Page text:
As a novelist, Holtby continued to explore the linked causes and debilitating effects of injustice. To serve this goal, she turned away from Modernism’s experiments with subjectivity and consciousness, which she felt were not only in tension with social critique but also, potentially, just confusing: about Woolf’s fiction, for instance, she observed that while “the changing shape of the novel may make her obscurities clear and her strangeness familiar,” in the meantime “there is still only a minority which prefers To the Lighthouse . . . to a novel such as [J. B. Priestley’s] The Good Companions.”
The results of her own artistic choices are not always exhilarating, to be sure. The Crowded Street, for instance, has just the plodding literalness Woolf mocked in the work of Arnold Bennett or John Galsworthy. Holtby quotes from “Mr. Bennett and Mrs. Brown” in her study of Woolf, observing that, having “gone to the Edwardians — to the Victorians too, if we must be precise” for direction, Woolf had been dissatisfied with the fictional tools they offered her and “forthwith flung the tools … out of the window, and had started again with an entirely new technique”:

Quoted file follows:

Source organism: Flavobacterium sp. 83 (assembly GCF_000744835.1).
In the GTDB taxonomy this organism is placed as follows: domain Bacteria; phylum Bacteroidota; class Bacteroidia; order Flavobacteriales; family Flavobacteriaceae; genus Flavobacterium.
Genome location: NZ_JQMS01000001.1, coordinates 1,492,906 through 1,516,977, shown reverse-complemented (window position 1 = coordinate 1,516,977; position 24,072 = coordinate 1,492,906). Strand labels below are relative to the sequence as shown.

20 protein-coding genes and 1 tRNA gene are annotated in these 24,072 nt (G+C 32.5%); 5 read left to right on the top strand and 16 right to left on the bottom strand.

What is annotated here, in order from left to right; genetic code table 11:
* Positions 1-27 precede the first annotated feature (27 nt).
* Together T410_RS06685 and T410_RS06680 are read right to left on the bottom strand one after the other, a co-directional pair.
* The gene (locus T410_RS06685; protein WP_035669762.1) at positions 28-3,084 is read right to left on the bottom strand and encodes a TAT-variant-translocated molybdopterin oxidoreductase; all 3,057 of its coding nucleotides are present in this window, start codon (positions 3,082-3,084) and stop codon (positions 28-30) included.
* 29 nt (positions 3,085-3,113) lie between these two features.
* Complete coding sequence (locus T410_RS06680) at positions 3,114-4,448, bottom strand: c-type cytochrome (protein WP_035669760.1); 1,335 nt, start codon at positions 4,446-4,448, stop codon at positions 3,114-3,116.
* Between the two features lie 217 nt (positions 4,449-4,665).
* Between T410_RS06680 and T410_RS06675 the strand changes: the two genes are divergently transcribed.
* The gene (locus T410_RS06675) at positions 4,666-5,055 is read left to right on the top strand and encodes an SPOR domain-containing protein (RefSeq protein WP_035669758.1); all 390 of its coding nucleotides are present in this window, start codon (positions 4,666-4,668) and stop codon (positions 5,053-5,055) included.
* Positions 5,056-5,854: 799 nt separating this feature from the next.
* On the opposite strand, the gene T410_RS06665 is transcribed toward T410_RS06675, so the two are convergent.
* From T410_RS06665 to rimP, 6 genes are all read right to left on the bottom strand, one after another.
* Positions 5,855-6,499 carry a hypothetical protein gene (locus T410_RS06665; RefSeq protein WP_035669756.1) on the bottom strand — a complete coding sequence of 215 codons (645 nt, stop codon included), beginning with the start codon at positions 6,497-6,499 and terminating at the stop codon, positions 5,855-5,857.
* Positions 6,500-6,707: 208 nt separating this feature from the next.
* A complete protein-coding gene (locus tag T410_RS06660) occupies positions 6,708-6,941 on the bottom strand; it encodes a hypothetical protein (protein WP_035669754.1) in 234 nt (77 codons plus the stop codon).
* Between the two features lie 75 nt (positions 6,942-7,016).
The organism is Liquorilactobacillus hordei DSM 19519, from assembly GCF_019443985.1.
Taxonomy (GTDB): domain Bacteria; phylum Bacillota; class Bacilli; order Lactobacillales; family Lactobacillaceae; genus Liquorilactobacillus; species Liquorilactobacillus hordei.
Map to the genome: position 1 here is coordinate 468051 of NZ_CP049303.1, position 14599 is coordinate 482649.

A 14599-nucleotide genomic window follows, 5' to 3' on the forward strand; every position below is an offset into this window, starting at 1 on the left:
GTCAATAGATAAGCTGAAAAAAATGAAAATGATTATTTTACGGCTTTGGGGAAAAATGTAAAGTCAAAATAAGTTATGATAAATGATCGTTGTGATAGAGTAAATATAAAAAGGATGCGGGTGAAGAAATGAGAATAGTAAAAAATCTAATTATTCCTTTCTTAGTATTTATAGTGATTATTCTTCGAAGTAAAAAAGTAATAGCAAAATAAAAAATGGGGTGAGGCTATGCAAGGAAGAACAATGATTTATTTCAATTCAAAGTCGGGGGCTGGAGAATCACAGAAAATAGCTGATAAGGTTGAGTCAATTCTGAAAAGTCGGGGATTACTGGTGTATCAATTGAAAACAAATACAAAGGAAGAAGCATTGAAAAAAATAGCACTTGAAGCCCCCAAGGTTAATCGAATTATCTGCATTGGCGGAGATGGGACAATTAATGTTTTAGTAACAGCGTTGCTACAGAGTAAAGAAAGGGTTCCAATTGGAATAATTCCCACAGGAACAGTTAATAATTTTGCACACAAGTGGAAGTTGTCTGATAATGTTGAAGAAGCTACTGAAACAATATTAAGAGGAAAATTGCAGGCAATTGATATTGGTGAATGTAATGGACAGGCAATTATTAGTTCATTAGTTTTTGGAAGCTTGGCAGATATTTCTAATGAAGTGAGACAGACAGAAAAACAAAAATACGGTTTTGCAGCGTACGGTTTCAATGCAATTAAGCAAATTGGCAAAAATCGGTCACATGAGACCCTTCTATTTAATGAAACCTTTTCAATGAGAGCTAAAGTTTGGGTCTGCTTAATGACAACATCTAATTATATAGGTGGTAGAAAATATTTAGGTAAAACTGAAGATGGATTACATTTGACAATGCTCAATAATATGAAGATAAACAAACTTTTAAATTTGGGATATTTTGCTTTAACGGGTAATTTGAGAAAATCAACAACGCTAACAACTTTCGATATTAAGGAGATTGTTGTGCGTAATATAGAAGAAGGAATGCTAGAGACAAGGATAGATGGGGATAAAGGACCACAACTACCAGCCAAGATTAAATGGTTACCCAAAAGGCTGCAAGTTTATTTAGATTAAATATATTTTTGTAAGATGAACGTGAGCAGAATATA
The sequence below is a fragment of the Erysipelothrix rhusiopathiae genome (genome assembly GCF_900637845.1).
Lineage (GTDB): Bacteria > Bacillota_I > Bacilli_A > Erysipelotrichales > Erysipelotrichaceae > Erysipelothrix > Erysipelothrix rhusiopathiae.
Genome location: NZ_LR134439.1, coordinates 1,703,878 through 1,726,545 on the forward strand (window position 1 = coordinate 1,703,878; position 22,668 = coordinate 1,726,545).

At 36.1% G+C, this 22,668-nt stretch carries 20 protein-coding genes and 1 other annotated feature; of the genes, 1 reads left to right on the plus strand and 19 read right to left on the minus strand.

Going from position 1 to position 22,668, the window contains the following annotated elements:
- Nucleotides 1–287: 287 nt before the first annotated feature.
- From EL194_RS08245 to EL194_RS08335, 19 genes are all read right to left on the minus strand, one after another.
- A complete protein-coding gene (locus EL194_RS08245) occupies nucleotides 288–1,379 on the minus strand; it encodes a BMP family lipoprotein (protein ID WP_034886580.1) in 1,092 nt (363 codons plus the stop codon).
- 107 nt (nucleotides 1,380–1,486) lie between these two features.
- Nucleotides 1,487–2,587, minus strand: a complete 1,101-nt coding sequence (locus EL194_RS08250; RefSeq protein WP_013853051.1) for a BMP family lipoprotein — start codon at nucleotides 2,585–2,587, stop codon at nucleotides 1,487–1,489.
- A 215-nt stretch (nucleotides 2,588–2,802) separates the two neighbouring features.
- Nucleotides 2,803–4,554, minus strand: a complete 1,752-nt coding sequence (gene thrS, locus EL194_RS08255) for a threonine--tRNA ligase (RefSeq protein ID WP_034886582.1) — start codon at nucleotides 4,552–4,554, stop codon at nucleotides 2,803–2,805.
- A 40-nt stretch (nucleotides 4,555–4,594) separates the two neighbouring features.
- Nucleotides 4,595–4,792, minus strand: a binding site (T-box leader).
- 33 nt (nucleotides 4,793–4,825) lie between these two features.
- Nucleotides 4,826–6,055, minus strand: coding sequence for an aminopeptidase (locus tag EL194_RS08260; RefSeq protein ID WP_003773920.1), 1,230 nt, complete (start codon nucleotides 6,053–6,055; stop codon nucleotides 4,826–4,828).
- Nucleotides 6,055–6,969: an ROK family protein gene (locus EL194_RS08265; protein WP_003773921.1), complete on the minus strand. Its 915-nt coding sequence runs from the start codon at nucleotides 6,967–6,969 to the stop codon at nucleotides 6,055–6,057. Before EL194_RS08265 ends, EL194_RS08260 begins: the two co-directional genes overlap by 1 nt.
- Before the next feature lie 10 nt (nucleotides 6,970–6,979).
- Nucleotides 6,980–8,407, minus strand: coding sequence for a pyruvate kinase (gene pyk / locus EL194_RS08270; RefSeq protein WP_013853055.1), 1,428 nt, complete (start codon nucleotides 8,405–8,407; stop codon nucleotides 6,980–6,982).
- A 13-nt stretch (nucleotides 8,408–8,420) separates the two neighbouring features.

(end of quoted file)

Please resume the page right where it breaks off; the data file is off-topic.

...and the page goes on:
she had begun to question the necessity of all the heavy impedimenta of plot, narrative and description hindering the novelist. Why, she seems to have asked herself, should he be weighed down by all the external trappings of life?
Yet much as she admired Woolf’s artistic courage in shaking off these trappings, Holtby believed the result was fiction that was limited in its own way, because it was disconnected from “the material circumstances of life.” As Brittain put it,
Woolf’s men and women write, paint, lecture, teach, edit the classics and read in the British Museum; they inhabit a specialised mental planet having no remote contact with the crude everyday world [of Holtby’s characters].